Oct 27, 2011 Russ Tarby Uncategorized
Shakespeare meets Santana in Baldwinsville Theatre Guild’s current production of “Othello,” set in the 1960s against the backdrop of war, pacifism, civil rights and free love.
But don’t worry.
Thanks to a hard-working cast of 11, this updated version of Shakespeare’s 1603 tragedy thankfully remains true to the Bard’s skillfully structured drama as its characters are captured in an intricate web of lies.
Actor Trevor Hill enjoys playing the insidious Iago.
“[Co-director] Stephanie Long made it so much fun to be evil,” he wrote in the play’s program notes. It shows. But Hill’s Iago is as frolicsome as he is treacherous. He revels in taunts about cash and chianti as enthusiastically as he schemes to bring down his Moorish leader, Othello, the general whom Iago secretly hates.
Although bad to the bone, this Iago is more than a monster. He’s also desperately human.
The character’s humanity crystallizes in Hill’s capable hands. Having portrayed Romeo, Hamlet and McDuff in previous local productions, the actor has developed the ability to transform the playwright’s old English into lines that resonate in modern ears. “Luscious as locusts,” indeed!
As the obsessively duplicitous Iago, Hill makes evil entertaining.
Playing the title character, Maxwell Anderson well complements Hill’s bravura performance. While Iago bellows like a madman, Anderson’s Othello nearly whispers many lines.
Although subtly restrained, the elegant Anderson displays considerable stage presence whether Othello’s fawning over his beloved Desdemona or commanding his troops as they invade Cyprus.
Having already appeared at such prestigious venues as Syracuse Stage (in “The Miracle Worker”) and Philadelphia’s Merriam Theatre (in “Katrina Monologues”), the youthful Anderson is well on his way to a professional career. While Othello is a tragically flawed character and very much a second fiddle to Hill’s scheming Iago, Anderson plays the part with understated verve and vigor, finally imploding with palpable remorse in the play’s final scene.
Also turning in notable performances are Lynn Barbato as an earthy yet sensual Desdemona, Michael King as the envious Roderigo and Cole Salo as Cassio, the clueless lieutenant caught in the middle of Iago’s malicious machinations.
Rounding out the cast are Sarah Bradstreet as Bianca, John LaCasse as Desdemona’s father, Lee LeManche as a Roman senator and Rachel Torba-Grage as Iago’s wife, Emilia. Marisa Chism and Valerie Evans appear in a variety of roles, from duchess to clown.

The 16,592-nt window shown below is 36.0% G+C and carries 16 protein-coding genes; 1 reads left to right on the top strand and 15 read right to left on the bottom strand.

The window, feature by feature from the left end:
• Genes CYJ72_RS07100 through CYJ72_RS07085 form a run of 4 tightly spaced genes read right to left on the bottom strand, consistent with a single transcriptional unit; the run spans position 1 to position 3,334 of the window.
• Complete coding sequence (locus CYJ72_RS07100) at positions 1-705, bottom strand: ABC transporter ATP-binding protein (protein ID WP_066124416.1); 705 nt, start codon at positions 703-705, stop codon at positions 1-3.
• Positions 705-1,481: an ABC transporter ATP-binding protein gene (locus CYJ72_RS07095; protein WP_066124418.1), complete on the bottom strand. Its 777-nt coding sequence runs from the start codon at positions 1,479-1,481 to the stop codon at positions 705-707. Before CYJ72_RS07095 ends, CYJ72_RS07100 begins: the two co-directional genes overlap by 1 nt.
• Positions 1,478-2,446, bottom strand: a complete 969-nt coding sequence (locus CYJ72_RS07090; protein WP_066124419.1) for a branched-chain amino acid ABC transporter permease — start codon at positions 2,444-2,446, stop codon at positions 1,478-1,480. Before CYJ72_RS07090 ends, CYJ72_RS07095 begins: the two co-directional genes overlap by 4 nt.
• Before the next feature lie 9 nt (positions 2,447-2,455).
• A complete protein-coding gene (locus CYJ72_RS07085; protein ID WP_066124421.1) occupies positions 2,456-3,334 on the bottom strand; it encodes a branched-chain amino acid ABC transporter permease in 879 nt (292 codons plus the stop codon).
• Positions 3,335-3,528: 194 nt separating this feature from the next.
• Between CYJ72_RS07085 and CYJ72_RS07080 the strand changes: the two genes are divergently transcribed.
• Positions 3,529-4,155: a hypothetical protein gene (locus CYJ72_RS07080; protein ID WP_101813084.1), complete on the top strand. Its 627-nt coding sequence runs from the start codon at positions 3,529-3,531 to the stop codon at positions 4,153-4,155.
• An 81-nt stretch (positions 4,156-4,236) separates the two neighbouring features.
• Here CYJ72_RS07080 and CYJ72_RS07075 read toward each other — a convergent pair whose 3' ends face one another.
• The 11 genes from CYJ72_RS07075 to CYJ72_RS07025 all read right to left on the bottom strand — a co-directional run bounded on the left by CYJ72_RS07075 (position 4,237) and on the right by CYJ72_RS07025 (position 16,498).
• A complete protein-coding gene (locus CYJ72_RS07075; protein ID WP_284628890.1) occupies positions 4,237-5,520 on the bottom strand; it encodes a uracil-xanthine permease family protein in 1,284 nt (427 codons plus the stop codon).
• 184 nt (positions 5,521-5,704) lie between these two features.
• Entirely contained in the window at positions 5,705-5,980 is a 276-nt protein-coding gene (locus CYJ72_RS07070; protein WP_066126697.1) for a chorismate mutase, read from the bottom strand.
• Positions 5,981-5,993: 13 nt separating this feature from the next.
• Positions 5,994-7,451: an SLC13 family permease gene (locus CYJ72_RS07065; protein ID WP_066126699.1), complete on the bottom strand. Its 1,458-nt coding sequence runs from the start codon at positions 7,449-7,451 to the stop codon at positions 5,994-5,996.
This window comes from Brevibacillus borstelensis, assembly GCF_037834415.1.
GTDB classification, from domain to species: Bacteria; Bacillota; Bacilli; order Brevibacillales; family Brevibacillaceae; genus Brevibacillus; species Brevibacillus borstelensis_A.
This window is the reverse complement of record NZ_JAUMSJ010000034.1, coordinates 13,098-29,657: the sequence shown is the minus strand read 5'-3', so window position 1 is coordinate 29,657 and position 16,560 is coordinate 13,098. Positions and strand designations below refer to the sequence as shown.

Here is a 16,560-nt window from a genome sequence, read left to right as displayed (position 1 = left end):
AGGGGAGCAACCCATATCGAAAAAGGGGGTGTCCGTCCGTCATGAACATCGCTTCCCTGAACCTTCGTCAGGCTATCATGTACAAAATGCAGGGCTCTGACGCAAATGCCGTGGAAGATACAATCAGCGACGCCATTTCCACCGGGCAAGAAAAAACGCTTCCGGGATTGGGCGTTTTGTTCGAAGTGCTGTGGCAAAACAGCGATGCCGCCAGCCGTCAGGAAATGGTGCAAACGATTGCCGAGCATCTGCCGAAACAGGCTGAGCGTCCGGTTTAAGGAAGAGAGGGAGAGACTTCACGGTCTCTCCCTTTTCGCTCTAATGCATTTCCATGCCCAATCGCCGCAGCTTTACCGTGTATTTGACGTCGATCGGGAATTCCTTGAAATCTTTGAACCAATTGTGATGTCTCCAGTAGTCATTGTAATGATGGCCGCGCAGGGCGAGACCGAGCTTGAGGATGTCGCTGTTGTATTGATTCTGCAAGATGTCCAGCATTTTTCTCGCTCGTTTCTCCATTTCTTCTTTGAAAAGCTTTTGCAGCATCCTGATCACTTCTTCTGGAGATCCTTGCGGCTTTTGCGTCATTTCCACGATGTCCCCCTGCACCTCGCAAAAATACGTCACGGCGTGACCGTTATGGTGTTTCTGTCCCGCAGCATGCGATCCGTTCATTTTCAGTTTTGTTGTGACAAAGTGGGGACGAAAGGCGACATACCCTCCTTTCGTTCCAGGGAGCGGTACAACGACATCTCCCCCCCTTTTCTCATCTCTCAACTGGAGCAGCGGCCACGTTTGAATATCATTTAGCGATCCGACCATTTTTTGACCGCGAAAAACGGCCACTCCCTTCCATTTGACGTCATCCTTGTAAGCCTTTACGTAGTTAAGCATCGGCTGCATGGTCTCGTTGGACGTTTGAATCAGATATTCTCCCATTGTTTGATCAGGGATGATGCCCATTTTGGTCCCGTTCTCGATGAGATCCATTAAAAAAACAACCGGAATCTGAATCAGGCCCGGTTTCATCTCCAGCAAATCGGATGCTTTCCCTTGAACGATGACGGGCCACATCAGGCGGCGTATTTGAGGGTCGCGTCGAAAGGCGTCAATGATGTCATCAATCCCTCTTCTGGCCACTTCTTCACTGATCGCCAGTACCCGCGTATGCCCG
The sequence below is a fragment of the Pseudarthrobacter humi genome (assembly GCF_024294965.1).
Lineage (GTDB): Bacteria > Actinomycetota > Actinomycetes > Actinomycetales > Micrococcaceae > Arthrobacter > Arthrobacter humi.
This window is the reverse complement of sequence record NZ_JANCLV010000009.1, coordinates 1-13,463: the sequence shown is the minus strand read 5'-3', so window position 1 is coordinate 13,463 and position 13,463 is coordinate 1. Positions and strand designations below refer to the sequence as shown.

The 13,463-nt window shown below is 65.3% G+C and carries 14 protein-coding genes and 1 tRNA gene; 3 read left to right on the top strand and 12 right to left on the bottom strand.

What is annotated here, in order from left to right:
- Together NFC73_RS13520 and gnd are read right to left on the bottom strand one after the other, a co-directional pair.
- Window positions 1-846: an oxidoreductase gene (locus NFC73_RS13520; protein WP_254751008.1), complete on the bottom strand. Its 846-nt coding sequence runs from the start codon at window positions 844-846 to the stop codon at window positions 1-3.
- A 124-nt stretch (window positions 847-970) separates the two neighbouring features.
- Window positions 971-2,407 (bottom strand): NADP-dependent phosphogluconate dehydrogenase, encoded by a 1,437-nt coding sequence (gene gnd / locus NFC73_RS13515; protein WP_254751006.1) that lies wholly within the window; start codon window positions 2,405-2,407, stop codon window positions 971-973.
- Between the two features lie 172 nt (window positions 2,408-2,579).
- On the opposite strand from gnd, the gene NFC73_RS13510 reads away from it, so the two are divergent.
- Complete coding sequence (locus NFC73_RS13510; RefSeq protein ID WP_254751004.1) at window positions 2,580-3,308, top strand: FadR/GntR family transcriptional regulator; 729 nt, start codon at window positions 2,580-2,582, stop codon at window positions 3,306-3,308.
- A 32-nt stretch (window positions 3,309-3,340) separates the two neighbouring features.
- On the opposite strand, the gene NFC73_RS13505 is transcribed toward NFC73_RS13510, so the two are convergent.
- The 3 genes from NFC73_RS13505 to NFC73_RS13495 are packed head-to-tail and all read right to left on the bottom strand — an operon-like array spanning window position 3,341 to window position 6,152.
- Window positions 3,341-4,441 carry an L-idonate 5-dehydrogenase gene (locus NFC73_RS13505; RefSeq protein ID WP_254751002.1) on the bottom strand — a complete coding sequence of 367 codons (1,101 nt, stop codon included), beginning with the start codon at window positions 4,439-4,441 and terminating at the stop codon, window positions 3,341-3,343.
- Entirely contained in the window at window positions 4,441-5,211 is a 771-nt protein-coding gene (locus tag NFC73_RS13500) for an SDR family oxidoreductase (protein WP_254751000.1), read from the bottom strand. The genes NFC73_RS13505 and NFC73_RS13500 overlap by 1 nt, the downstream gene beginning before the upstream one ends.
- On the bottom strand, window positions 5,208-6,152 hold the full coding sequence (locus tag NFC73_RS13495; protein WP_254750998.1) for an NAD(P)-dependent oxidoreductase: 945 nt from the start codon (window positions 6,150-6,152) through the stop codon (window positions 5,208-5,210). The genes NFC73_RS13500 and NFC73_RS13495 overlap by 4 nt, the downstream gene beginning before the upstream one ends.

Directors Stephanie Long and Kim Marie Jakway set their Othello in the 1960s, a gambit that may attract audiences that will revel in rock tunes by bands such as Buffalo Springfield, the Young Rascals, Cream and Santana whose “Evil Ways” could be Iago’s theme song.
While the men mostly wear U.S. Army uniforms, the women sport fringed leather vests and paisley. Bradstreet’s bawdy Bianca is bedecked in colorful mini-skirts and calf-high white vinyl boots.
Such accoutrements evoke a certain era, but it’s the acting that rivets audience attention here. A couple technical issues, however, may distract. In order to distinguish the play’s several soliloquies, the directors utilized an overhead fluorescent house light. Because the fixture cannot be dimmed on and off, its sudden illumination is jarring to say the least.
Similarly, the tiny stage knives wielded in the violent final scenes seriously test the audience’s suspension of disbelief. When one of the diminutive daggers drops to the stage, it resounds with the clink of plastic. In keeping with the 1960s theme, long, strong switch-blades would’ve made better props.
“Othello,” produced by John Christopher for BTG, will be performed at 7:30 p.m. Friday and Saturday, Oct. 28 and 29, at the Presbyterian Education Center, 64 Oswego St. Admission costs $15, or $12 for students; 877-4183.
Russ Tarby is a freelance writer for Eagle Newspapers with a strong connection to the arts and entertainment scene in Central New York.